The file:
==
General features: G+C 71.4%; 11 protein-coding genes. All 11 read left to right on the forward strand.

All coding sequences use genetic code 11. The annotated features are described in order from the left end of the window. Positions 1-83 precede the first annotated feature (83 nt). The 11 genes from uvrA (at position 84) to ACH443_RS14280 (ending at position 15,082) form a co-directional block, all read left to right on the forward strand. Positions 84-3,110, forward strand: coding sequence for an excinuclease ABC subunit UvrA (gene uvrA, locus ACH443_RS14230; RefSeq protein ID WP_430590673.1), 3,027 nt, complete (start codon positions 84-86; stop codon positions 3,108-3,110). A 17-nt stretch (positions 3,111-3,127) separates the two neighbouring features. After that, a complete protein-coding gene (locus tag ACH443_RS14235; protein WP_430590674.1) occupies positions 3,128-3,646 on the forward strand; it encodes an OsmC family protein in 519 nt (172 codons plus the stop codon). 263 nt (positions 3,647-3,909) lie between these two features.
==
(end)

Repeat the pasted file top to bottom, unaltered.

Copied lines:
General features: G+C 71.4%; 11 protein-coding genes. All 11 read left to right on the forward strand.

All coding sequences use genetic code 11. The annotated features are described in order from the left end of the window. Positions 1-83 precede the first annotated feature (83 nt). The 11 genes from uvrA (at position 84) to ACH443_RS14280 (ending at position 15,082) form a co-directional block, all read left to right on the forward strand. Positions 84-3,110, forward strand: coding sequence for an excinuclease ABC subunit UvrA (gene uvrA, locus ACH443_RS14230; RefSeq protein ID WP_430590673.1), 3,027 nt, complete (start codon positions 84-86; stop codon positions 3,108-3,110). A 17-nt stretch (positions 3,111-3,127) separates the two neighbouring features. After that, a complete protein-coding gene (locus tag ACH443_RS14235; protein WP_430590674.1) occupies positions 3,128-3,646 on the forward strand; it encodes an OsmC family protein in 519 nt (172 codons plus the stop codon). 263 nt (positions 3,647-3,909) lie between these two features.